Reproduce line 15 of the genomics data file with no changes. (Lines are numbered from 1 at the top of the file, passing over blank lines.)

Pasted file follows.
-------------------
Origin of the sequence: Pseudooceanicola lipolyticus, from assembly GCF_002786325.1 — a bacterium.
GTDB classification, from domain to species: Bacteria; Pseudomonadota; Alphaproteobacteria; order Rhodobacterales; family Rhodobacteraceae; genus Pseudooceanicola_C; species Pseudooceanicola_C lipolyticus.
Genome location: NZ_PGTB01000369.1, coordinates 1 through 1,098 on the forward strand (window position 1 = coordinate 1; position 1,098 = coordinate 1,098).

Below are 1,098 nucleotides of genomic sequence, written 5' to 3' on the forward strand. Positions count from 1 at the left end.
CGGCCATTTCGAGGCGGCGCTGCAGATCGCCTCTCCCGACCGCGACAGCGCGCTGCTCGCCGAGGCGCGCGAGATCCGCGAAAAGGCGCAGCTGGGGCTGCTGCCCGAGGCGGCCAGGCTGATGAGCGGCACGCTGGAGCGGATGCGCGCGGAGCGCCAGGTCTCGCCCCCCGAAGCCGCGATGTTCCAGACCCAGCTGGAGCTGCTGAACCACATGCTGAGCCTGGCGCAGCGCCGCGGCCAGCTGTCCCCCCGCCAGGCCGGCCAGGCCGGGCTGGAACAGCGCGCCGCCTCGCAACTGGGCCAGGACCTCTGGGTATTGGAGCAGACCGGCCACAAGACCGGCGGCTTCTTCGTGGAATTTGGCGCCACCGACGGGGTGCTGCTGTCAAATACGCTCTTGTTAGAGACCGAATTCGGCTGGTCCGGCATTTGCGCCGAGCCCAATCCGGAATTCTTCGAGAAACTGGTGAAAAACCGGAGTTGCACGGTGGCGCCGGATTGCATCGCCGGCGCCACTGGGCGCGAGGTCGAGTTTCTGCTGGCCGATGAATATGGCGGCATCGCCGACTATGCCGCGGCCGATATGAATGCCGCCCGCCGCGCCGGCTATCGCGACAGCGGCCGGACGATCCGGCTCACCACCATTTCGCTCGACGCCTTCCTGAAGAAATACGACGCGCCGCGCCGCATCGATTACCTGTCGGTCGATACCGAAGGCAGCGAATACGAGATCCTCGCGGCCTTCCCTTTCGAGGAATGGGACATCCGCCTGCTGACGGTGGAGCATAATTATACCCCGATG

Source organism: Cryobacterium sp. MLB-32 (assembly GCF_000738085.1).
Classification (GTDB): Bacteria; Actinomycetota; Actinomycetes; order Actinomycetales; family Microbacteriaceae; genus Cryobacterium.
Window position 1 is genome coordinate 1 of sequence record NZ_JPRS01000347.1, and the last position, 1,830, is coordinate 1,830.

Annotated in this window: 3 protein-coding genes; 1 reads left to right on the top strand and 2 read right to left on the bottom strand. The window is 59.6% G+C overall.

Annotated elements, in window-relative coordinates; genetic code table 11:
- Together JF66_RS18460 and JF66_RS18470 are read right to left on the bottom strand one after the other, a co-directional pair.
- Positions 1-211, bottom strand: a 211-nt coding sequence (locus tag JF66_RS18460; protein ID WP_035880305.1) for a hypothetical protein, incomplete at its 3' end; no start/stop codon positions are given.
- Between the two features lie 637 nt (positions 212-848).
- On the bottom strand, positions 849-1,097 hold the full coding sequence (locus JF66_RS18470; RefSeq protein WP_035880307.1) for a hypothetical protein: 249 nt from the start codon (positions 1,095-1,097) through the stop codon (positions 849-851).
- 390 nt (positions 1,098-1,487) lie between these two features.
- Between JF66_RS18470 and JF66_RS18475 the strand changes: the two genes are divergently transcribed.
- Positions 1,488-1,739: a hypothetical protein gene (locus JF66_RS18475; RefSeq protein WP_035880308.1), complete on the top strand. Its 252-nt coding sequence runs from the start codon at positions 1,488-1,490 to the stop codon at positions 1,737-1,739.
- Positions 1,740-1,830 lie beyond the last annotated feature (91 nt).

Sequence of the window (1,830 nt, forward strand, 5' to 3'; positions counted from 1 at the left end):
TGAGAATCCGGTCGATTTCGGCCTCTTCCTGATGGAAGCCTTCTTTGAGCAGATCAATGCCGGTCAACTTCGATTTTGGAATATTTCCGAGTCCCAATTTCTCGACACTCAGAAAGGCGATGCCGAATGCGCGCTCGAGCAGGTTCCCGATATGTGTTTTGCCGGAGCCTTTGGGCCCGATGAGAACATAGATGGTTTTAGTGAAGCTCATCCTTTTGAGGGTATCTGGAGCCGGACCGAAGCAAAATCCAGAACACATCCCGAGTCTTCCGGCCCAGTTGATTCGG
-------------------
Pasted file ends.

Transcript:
- 390 nt (positions 1,098-1,487) lie between these two features.